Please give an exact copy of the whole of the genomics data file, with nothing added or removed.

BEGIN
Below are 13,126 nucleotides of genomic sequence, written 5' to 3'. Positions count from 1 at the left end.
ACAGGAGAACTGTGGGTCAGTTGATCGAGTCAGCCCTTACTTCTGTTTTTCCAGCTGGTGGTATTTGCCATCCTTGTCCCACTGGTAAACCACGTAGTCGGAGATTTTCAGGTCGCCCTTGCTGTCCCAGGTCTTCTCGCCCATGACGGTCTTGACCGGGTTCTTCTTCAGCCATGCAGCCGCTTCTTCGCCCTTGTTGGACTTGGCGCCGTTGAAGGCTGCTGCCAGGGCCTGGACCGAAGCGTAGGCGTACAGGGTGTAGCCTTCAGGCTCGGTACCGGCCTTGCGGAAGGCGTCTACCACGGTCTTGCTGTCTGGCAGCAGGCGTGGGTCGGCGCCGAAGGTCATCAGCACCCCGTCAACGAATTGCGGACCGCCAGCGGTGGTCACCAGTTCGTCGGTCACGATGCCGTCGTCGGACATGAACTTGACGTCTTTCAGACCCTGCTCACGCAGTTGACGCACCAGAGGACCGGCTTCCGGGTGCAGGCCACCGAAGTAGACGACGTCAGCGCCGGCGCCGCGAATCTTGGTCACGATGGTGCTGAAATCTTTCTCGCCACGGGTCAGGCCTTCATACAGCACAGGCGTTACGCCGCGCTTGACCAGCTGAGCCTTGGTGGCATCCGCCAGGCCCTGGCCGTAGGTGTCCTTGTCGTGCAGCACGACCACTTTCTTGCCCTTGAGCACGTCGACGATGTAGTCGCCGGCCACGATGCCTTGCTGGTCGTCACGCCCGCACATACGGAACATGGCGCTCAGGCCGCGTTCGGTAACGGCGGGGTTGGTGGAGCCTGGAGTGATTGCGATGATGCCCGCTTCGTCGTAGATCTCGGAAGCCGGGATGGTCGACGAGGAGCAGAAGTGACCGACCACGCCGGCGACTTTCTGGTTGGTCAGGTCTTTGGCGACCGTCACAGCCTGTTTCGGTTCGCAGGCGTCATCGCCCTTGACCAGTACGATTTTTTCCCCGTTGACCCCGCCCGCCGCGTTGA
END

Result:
Below are 13,126 nucleotides of genomic sequence, written 5' to 3'. Positions count from 1 at the left end.
ACAGGAGAACTGTGGGTCAGTTGATCGAGTCAGCCCTTACTTCTGTTTTTCCAGCTGGTGGTATTTGCCATCCTTGTCCCACTGGTAAACCACGTAGTCGGAGATTTTCAGGTCGCCCTTGCTGTCCCAGGTCTTCTCGCCCATGACGGTCTTGACCGGGTTCTTCTTCAGCCATGCAGCCGCTTCTTCGCCCTTGTTGGACTTGGCGCCGTTGAAGGCTGCTGCCAGGGCCTGGACCGAAGCGTAGGCGTACAGGGTGTAGCCTTCAGGCTCGGTACCGGCCTTGCGGAAGGCGTCTACCACGGTCTTGCTGTCTGGCAGCAGGCGTGGGTCGGCGCCGAAGGTCATCAGCACCCCGTCAACGAATTGCGGACCGCCAGCGGTGGTCACCAGTTCGTCGGTCACGATGCCGTCGTCGGACATGAACTTGACGTCTTTCAGACCCTGCTCACGCAGTTGACGCACCAGAGGACCGGCTTCCGGGTGCAGGCCACCGAAGTAGACGACGTCAGCGCCGGCGCCGCGAATCTTGGTCACGATGGTGCTGAAATCTTTCTCGCCACGGGTCAGGCCTTCATACAGCACAGGCGTTACGCCGCGCTTGACCAGCTGAGCCTTGGTGGCATCCGCCAGGCCCTGGCCGTAGGTGTCCTTGTCGTGCAGCACGACCACTTTCTTGCCCTTGAGCACGTCGACGATGTAGTCGCCGGCCACGATGCCTTGCTGGTCGTCACGCCCGCACATACGGAACATGGCGCTCAGGCCGCGTTCGGTAACGGCGGGGTTGGTGGAGCCTGGAGTGATTGCGATGATGCCCGCTTCGTCGTAGATCTCGGAAGCCGGGATGGTCGACGAGGAGCAGAAGTGACCGACCACGCCGGCGACTTTCTGGTTGGTCAGGTCTTTGGCGACCGTCACAGCCTGTTTCGGTTCGCAGGCGTCATCGCCCTTGACCAGTACGATTTTTTCCCCGTTGACCCCGCCCGCCGCGTTGA